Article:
The Null Device

99/2003/1

This afternoon, I made my way down to the Fitzroy swimming pool. Why, you ask? No, not to do a few invigorating laps of the pool, nor because of any sort of aesthetic liking of the smell of chlorine and the sounds of children running around and splashing, but because today was Rockpool, the annual daytime-concert-at-the-pool event. No major international artists, but local acts (like B(if)tek and Architecture in Helsinki) came along to give something back to the community.

In particular, I showed up just in time to see the Ninetynine set; the first one of the year, I believe, and the first time I had seen them since London. The sounds wasn't ideal, but the energy was there and it rocked. (Incidentally, they seemed to rely on a MiniDisc for a lot of the rhythm loops; perhaps they're running out of Casiotone keyboards or something?) They did a new song, with Amy singing; it sounded a little New Orderesque, at least to my ears. (Occasionally I wonder just how much they were influenced by New Order/Joy Division; that and the guitarwork on Woekenender and Laura's lyrics sounding just a tad Barneyesque in places.) Anyway, they rocked.

The audience was full of pale indie types who don't usually go in the sun; some were looking a tad awkward in bathing costumes, others came wearing band T-shirts and shorts and such. (I was the guy in the Gentle Waves T-shirt and brown cords, looking rather out of place in the sun.)

There are 11 comments on "99/2003/1":

Posted by: Fake Ben http:// Sun Feb 23 23:08:45 2003

They are Casio beats - they're just on minidisc because it's easier that way!

Posted by: acb http://dev.null.org Mon Feb 24 01:49:05 2003

I know, and could probably name the keyboards they came from. Just that they have usually only used the MD for the VL-1 loop from Woekenender and gotten the other beats live.

I was wondering whether the sudden reliance on MiniDiscs had aught to do with them having left a broken MT-40 in London.

Posted by: Ben http:// Mon Feb 24 03:30:51 2003

They were using both loops off MD before the tour at the CD launch.

I know this because I had to operate the damn thing.

Posted by: Graham http://grudnuk.com Mon Feb 24 07:51:48 2003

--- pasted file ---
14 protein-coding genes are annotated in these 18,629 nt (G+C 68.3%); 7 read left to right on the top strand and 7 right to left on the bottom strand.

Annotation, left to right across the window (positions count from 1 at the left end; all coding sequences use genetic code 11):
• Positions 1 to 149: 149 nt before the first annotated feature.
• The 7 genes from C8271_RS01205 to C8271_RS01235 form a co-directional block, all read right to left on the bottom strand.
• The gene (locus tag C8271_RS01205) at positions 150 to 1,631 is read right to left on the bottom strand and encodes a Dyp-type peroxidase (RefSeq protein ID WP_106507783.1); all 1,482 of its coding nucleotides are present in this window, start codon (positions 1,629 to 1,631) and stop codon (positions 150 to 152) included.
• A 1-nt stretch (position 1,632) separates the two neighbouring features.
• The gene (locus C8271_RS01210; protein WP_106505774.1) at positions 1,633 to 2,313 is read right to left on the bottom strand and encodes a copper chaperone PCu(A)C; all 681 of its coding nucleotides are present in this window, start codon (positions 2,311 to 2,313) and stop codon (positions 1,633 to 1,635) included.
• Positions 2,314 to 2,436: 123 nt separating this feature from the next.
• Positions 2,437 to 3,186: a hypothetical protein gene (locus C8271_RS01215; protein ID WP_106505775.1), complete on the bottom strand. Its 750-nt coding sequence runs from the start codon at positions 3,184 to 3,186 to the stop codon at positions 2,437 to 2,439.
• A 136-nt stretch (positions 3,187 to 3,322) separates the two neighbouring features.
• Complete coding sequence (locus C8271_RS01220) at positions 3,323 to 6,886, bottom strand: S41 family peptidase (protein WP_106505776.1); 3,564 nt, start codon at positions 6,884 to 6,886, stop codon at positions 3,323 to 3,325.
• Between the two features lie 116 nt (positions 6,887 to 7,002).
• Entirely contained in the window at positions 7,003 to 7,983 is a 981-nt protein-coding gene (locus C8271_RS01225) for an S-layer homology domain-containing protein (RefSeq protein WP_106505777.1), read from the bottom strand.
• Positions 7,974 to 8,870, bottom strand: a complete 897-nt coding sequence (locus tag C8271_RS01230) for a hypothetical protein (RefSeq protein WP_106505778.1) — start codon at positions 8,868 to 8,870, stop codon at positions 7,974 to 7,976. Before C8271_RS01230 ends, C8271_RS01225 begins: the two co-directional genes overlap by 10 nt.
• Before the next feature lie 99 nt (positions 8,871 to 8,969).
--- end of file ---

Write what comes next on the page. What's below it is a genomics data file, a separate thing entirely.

Well, I guess New Order made it OK to have a lead singer who can't sing in tune.

Posted by: acb http://dev.null.org Mon Feb 24 08:06:19 2003

New Order? Don't you mean the numerous "this is an A, this is a D, this is an E, now start a band" punk bands of the late 70s? (Aside: when you think about it, Casio keyboards are quite punk.)

Anyway, I was referring more to some of Laura's lyrics having the same sort of cryptic quality as some of Bernard Sumner's (pre-Prozac) lyrics.

Posted by: yak sox http://www.spouting.net Mon Feb 24 10:01:40 2003

I wanted to go to that but there was something else on here. I've heard B(if)Tek have a new album coming out in April and they probably would've played stuff from it there.

Posted by: Graham http://grudnuk.com Mon Feb 24 11:40:46 2003

"This is the arpeggio key, now start a band..."

Posted by: Graham http://grudnuk.com Mon Feb 24 11:44:23 2003

Cords. *shakes head* I know you were wearing them when I was down last, I'd just thought you'd gotten over that stage...

Posted by: acb http://dev.null.org Mon Feb 24 12:32:36 2003

Actually, you haven't seen them. I picked these up at Portobello Rd. Market in London.

Anyway, the only musical act I've heard of using the automatic accompaniment functions of a keyboard (as opposed to the drum loops, which is what Ninetynine et al. use) is Wesley Willis. Mind you, Wesley Willis is more punk than fuck. (Incidentally, he uses a Solton Ketron, whatever that is.)

Posted by: Graham http://grudnuk.com Mon Feb 24 13:27:27 2003

Oh, and Margarita Pracatan.

Posted by: deej http:// Tue Feb 25 07:06:42 2003

Pracatan!!!

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